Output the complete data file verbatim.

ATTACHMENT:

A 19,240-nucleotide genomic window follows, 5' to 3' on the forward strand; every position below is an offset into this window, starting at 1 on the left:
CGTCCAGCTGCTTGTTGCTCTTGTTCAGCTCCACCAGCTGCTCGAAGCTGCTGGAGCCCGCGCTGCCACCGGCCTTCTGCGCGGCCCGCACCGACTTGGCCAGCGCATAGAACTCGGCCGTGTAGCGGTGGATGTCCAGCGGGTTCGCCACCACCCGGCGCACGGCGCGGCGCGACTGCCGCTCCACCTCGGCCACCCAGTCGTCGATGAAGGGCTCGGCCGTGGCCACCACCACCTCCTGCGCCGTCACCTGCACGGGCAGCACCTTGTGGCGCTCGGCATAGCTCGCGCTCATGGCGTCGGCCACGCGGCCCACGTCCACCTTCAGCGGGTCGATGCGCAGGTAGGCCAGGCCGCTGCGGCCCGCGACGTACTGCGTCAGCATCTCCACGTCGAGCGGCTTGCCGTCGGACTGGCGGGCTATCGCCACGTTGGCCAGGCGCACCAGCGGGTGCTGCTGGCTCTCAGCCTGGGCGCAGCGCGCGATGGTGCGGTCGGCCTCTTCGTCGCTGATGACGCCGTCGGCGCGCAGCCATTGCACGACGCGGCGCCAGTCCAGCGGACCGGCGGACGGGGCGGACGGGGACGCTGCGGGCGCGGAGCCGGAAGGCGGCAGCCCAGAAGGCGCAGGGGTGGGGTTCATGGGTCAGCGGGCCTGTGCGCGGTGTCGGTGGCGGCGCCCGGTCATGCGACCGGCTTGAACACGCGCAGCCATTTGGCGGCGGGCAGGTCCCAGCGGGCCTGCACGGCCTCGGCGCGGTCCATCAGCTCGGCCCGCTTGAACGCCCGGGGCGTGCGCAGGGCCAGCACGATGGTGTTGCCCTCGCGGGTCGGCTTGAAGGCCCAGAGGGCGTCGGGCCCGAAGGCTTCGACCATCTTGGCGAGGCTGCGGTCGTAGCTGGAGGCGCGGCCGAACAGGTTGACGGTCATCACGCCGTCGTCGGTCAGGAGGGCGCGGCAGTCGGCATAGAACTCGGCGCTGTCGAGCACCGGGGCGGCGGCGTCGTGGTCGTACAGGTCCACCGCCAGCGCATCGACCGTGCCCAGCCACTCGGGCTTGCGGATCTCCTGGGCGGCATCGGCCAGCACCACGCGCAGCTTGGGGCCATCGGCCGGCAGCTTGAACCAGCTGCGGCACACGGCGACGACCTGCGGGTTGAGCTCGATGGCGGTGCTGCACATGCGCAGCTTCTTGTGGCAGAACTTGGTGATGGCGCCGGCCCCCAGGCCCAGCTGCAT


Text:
A 19,240-nucleotide genomic window follows, 5' to 3' on the forward strand; every position below is an offset into this window, starting at 1 on the left:
CGTCCAGCTGCTTGTTGCTCTTGTTCAGCTCCACCAGCTGCTCGAAGCTGCTGGAGCCCGCGCTGCCACCGGCCTTCTGCGCGGCCCGCACCGACTTGGCCAGCGCATAGAACTCGGCCGTGTAGCGGTGGATGTCCAGCGGGTTCGCCACCACCCGGCGCACGGCGCGGCGCGACTGCCGCTCCACCTCGGCCACCCAGTCGTCGATGAAGGGCTCGGCCGTGGCCACCACCACCTCCTGCGCCGTCACCTGCACGGGCAGCACCTTGTGGCGCTCGGCATAGCTCGCGCTCATGGCGTCGGCCACGCGGCCCACGTCCACCTTCAGCGGGTCGATGCGCAGGTAGGCCAGGCCGCTGCGGCCCGCGACGTACTGCGTCAGCATCTCCACGTCGAGCGGCTTGCCGTCGGACTGGCGGGCTATCGCCACGTTGGCCAGGCGCACCAGCGGGTGCTGCTGGCTCTCAGCCTGGGCGCAGCGCGCGATGGTGCGGTCGGCCTCTTCGTCGCTGATGACGCCGTCGGCGCGCAGCCATTGCACGACGCGGCGCCAGTCCAGCGGACCGGCGGACGGGGCGGACGGGGACGCTGCGGGCGCGGAGCCGGAAGGCGGCAGCCCAGAAGGCGCAGGGGTGGGGTTCATGGGTCAGCGGGCCTGTGCGCGGTGTCGGTGGCGGCGCCCGGTCATGCGACCGGCTTGAACACGCGCAGCCATTTGGCGGCGGGCAGGTCCCAGCGGGCCTGCACGGCCTCGGCGCGGTCCATCAGCTCGGCCCGCTTGAACGCCCGGGGCGTGCGCAGGGCCAGCACGATGGTGTTGCCCTCGCGGGTCGGCTTGAAGGCCCAGAGGGCGTCGGGCCCGAAGGCTTCGACCATCTTGGCGAGGCTGCGGTCGTAGCTGGAGGCGCGGCCGAACAGGTTGACGGTCATCACGCCGTCGTCGGTCAGGAGGGCGCGGCAGTCGGCATAGAACTCGGCGCTGTCGAGCACCGGGGCGGCGGCGTCGTGGTCGTACAGGTCCACCGCCAGCGCATCGACCGTGCCCAGCCACTCGGGCTTGCGGATCTCCTGGGCGGCATCGGCCAGCACCACGCGCAGCTTGGGGCCATCGGCCGGCAGCTTGAACCAGCTGCGGCACACGGCGACGACCTGCGGGTTGAGCTCGATGGCGGTGCTGCACATGCGCAGCTTCTTGTGGCAGAACTTGGTGATGGCGCCGGCCCCCAGGCCCAGCTGCAT